I’ll begin my post about ”how to give yourself a headache” with a little illustration.
Yesterday the University News team met to discuss the next issue of News and Events, as well as several “global issues.” The main issue for discussion was the always alarming truth about technology and today’s youth. Silandara attended a web conference last month, and brought back details about new trends that we (may) need to get on board with.
We spoke about wikis, podcasts, rss, blogging and other networking tools until people’s heads began to reel. You should’ve seen the looks on some faces. Information overload. And sugar overload (we’ve had about five trays of cookies delivered here already.) The two factors merged during the meeting, and I think the info/sugar combination was almost lethal.
There were two terrible realizations:
1.) Millenials can design Power point presentations at age 7 (complete with sound and animation), while listening to podcasts, while blogging, while having 10 conversations on instant messenger at the same time. OK-I’m exaggerating. But seriously! What’s a higher education public relations professional to do?
2.) It is not Silindara’s fault that the Millenials’ aptitude for information technology may far exceed our own. We have no one to blame for the fact that we really do need to examine all of these new technologies.
That’s the thing though. We need to examine the technologies, but not necessarily adopt each (since the world will not necessarily adopt each.) In list format, the new stuff looks scary, especially since young students have perhaps already surpassed our own skills in the realm of electronic communication. But when you sit back, take a deep breath and look at them casually, one at a time, something happens. Potential is realized. Instead of pain and distress about keeping up, there is hope and expectation of harnessing powerful tools.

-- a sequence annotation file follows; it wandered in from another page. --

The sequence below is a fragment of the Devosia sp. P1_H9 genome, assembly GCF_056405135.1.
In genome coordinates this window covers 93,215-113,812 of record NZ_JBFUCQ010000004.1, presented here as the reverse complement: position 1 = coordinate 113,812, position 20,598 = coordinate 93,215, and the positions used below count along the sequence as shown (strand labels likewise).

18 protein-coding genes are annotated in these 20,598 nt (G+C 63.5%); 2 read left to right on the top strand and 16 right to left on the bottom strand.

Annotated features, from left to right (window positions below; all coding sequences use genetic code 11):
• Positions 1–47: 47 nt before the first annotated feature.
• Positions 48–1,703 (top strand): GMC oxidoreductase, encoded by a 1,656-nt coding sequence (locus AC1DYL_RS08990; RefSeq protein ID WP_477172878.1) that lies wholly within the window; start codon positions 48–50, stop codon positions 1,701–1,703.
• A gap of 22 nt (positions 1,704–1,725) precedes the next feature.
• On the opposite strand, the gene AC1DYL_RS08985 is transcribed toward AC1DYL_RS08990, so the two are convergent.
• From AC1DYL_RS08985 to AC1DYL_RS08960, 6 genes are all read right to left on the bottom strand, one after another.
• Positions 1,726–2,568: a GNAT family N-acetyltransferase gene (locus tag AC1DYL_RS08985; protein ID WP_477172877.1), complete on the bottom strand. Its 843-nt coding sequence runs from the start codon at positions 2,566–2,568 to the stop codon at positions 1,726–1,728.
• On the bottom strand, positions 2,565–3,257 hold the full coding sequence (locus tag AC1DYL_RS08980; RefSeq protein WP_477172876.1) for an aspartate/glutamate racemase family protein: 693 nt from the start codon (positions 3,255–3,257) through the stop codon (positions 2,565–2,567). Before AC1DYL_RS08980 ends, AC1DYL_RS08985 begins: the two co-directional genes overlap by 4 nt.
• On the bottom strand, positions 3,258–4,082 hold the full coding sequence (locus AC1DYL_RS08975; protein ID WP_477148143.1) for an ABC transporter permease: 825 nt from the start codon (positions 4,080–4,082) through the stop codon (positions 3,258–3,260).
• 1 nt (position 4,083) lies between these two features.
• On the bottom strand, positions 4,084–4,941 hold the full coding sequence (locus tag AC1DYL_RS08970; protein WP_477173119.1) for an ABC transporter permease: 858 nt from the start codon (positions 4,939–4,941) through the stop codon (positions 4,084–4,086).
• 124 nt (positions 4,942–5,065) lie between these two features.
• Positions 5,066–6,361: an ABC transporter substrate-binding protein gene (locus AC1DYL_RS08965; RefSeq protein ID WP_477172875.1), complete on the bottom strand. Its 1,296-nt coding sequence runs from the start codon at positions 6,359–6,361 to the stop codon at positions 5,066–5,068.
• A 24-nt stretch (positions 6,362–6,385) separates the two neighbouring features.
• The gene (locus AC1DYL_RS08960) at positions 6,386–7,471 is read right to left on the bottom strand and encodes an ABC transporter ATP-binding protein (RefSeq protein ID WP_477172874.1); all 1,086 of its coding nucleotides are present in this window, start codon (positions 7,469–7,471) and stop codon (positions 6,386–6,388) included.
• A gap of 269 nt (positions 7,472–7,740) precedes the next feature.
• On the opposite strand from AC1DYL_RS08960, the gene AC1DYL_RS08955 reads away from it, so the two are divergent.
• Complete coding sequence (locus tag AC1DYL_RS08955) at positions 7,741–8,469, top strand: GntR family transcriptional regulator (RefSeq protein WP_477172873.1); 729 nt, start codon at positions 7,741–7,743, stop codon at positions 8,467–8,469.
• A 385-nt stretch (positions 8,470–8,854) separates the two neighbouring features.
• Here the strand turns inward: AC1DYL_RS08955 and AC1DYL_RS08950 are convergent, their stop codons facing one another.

So—let’s recap. Recipe for a headache:
1.) 15 cookies
2.) One large cup of cappuchino
3.) A scary quote: “Fifth graders are blogging. Eighth graders are podcasting. What are you doing?”
4.) A large list of new technologies that we need to get on board with
5.) A sense of urgency (negative)
Don’t let it happen to you. Take it easy and realize (as we did in the end) that new technology is not as overwhelming as it looks. It’s a great thing.
Our meeting closed with a positive message from Bob and Paul: The department is doing remarkably well in our task to represent RIT, and as a smart bunch—maybe we can do this job even better by checking out these new technologies.